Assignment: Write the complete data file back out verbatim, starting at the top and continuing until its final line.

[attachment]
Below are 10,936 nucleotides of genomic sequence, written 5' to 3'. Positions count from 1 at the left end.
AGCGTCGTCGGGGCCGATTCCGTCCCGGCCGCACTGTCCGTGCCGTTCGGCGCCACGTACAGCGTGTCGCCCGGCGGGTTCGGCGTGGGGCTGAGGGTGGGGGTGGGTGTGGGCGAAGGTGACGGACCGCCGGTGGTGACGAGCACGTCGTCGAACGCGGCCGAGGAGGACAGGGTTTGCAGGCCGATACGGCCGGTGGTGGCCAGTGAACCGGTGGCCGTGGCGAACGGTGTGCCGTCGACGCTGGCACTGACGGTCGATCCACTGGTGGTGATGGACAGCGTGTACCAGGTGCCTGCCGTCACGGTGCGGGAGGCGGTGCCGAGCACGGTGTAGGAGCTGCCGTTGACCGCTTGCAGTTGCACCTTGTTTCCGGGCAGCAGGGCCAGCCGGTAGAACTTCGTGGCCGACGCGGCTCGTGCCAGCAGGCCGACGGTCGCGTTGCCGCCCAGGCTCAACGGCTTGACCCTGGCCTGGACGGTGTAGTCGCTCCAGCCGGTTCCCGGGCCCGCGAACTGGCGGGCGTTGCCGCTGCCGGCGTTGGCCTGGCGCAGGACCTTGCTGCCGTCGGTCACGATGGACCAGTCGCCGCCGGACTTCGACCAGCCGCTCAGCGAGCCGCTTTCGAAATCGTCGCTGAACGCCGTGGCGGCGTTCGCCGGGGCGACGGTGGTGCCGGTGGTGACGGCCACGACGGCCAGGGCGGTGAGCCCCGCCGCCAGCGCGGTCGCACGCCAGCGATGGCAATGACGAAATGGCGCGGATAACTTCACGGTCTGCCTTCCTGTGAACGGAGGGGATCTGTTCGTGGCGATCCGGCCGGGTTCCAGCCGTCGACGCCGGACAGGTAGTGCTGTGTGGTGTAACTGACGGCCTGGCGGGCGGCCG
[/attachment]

Below are 10,936 nucleotides of genomic sequence, written 5' to 3'. Positions count from 1 at the left end.
AGCGTCGTCGGGGCCGATTCCGTCCCGGCCGCACTGTCCGTGCCGTTCGGCGCCACGTACAGCGTGTCGCCCGGCGGGTTCGGCGTGGGGCTGAGGGTGGGGGTGGGTGTGGGCGAAGGTGACGGACCGCCGGTGGTGACGAGCACGTCGTCGAACGCGGCCGAGGAGGACAGGGTTTGCAGGCCGATACGGCCGGTGGTGGCCAGTGAACCGGTGGCCGTGGCGAACGGTGTGCCGTCGACGCTGGCACTGACGGTCGATCCACTGGTGGTGATGGACAGCGTGTACCAGGTGCCTGCCGTCACGGTGCGGGAGGCGGTGCCGAGCACGGTGTAGGAGCTGCCGTTGACCGCTTGCAGTTGCACCTTGTTTCCGGGCAGCAGGGCCAGCCGGTAGAACTTCGTGGCCGACGCGGCTCGTGCCAGCAGGCCGACGGTCGCGTTGCCGCCCAGGCTCAACGGCTTGACCCTGGCCTGGACGGTGTAGTCGCTCCAGCCGGTTCCCGGGCCCGCGAACTGGCGGGCGTTGCCGCTGCCGGCGTTGGCCTGGCGCAGGACCTTGCTGCCGTCGGTCACGATGGACCAGTCGCCGCCGGACTTCGACCAGCCGCTCAGCGAGCCGCTTTCGAAATCGTCGCTGAACGCCGTGGCGGCGTTCGCCGGGGCGACGGTGGTGCCGGTGGTGACGGCCACGACGGCCAGGGCGGTGAGCCCCGCCGCCAGCGCGGTCGCACGCCAGCGATGGCAATGACGAAATGGCGCGGATAACTTCACGGTCTGCCTTCCTGTGAACGGAGGGGATCTGTTCGTGGCGATCCGGCCGGGTTCCAGCCGTCGACGCCGGACAGGTAGTGCTGTGTGGTGTAACTGACGGCCTGGCGGGCGGCCG